Helping Your Child Build Resilience During the Pandemic
The COVID-19 pandemic has been a source of chronic stress and has led to profound disruptions to normal daily routines. Children and adolescents in particular have faced immense challenges throughout the pandemic including decreased opportunities for socialization, academic disruptions, mental health difficulties, and an overall decline in well-being and life satisfaction. As parents, it is normal to feel overwhelmed and unsure of how to help your child navigate through these difficult times.
Resilience is a key tool in reducing the adverse and traumatic impacts of the pandemic and is broadly defined as the process of adapting well in the face of challenges or significant sources of stress – it is the ability to bounce back from adversity.
Why is resilience important?
ü Increases one’s ability to cope with stress and challenging life situations
ü Improves overall health and well-being
ü Enhances academic performance
ü Improves interpersonal relationships
The good news is that resilience is a skill that anyone can learn to develop at any point in life! As a parent, you can support your child’s emotional well-being by fostering simple resilience-building skills.
Tips to help your child build their resilience toolkit
Here are six tips you can implement today to help your child build their resilience toolbox!
1. Get Active. Regular exercise is a key factor in building resilience. Research has found that when you move your body, your muscles release chemicals into the bloodstream that improve mood, reduce feelings of anxiety and depression, and make the brain more resilient to stress. As a parent, you can play a vital role in helping your child become more physically active. Whatever activity you choose, the key is to make it fun and enjoyable. For example:
· Have your child help you create a playlist of their favorite songs and have a dance party.
· Turn a boring walk around the neighborhood into a nature scavenger hunt.
· Play a game of family tag at the park.
· Incorporate toys that encourage physical activity, such as balls, kites, and jump rope.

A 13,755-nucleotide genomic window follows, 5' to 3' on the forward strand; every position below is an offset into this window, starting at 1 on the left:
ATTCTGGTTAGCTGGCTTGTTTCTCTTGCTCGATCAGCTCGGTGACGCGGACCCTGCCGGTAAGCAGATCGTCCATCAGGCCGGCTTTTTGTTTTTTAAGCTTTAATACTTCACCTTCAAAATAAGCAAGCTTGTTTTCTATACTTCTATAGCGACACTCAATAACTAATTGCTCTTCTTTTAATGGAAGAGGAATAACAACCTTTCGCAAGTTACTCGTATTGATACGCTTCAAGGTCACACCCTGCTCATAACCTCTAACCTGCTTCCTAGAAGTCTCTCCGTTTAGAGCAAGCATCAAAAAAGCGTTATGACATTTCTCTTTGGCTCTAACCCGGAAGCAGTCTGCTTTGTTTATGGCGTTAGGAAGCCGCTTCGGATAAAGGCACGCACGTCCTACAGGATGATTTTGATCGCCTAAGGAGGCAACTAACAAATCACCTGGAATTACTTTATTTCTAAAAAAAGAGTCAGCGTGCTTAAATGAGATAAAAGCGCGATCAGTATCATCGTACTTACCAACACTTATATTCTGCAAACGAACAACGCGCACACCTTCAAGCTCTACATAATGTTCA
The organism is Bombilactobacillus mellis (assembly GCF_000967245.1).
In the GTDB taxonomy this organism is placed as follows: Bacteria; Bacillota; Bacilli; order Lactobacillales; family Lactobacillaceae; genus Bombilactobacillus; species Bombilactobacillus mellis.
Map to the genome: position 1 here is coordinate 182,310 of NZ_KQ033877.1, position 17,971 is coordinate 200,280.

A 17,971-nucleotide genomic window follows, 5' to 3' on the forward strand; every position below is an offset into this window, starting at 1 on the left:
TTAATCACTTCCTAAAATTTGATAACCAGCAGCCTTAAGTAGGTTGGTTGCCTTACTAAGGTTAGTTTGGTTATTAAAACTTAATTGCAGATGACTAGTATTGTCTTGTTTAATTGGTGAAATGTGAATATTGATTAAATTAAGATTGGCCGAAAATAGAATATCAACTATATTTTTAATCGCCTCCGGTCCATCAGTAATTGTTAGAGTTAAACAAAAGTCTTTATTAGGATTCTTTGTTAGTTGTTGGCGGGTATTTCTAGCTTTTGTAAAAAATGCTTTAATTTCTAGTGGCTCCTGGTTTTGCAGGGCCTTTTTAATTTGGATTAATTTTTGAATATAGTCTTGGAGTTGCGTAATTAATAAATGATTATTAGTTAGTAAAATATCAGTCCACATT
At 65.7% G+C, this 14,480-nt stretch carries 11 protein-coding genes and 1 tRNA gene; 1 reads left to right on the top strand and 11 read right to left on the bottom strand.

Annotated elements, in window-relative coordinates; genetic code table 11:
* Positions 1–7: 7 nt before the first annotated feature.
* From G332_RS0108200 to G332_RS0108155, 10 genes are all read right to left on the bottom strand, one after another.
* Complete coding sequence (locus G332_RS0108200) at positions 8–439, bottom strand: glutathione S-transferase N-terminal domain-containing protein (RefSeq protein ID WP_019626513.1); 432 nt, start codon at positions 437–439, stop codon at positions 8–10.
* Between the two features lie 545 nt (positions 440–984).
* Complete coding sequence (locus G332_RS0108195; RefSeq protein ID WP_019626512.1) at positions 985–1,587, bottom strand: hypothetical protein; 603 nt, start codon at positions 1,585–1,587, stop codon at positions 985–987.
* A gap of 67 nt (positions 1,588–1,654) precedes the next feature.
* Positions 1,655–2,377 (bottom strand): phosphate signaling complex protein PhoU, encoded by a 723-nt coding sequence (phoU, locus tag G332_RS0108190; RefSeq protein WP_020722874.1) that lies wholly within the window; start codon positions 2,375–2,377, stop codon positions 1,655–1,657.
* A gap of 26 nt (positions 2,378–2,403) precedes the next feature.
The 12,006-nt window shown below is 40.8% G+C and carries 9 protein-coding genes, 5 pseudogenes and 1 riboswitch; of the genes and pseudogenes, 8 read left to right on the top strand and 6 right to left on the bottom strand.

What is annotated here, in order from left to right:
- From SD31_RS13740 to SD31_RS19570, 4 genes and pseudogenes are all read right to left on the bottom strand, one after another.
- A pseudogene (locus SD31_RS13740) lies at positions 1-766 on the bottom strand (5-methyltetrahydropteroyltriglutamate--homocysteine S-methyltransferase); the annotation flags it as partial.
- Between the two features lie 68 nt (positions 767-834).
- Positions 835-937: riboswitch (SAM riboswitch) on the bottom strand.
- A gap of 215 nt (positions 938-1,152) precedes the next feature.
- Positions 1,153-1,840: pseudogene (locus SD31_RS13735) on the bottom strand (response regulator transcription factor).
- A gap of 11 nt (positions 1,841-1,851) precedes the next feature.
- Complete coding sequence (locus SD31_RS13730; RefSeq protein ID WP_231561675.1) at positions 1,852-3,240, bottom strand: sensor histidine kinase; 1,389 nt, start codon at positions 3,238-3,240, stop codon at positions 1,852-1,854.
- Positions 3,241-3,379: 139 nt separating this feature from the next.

2. Encourage Good Sleep Habits. Sleep is essential for fostering both mental and emotional resilience. Unfortunately, sleep quality has been greatly impacted since the start of the pandemic for both children and adults. The following tips can help you and your child maintain good sleep hygiene:
· Create a regular sleep schedule (i.e., go to bed & wake up at a consistent time each day).
· Limit caffeine intake by the late afternoon/early evening.
· Limit use of electronic devices in the hour before bed.
· Incorporate daily physical activity (regular exercise has been shown to improve sleep).
3. Stay Connected & Seek Support. It can be comforting to know that we are not alone during difficult times.Social connections are strongly associated with resilience factors and lead to improved psychological outcomes, and good physical health and longevity. As a parent, you can help your child build a strong support network of empathic and compassionate people including family members, friends, teachers, mentors, coaches, and/or mental health professionals. It is important to not only brainstorm with your child who can be apart of their support network, but also what characteristics make a good support person. For example, turning to individuals who:
· Validate your feelings and experiences
· Actively listen and give you their full attention
· Do not pass judgement
· Do not make you share more than you are comfortable with sharing
· Keep your information confidential
4. Increase Self-efficacy. Self-efficacy is an individual's belief in their abilities. Self-efficacy continues to develop throughout our life as we acquire new skills and have new experiences. Research has found that individuals with high self-efficacy are better able to “bounce back” after adverse experiences. As a parent, you can help your child build self-efficacy by encouraging them to engage in activities that create a sense of mastery in their abilities. The key with any activity they engage in, is to make sure they are setting achievable goals, continually practicing at it to develop those mastery skills, and giving themselves credit for the things they did well! Some examples include: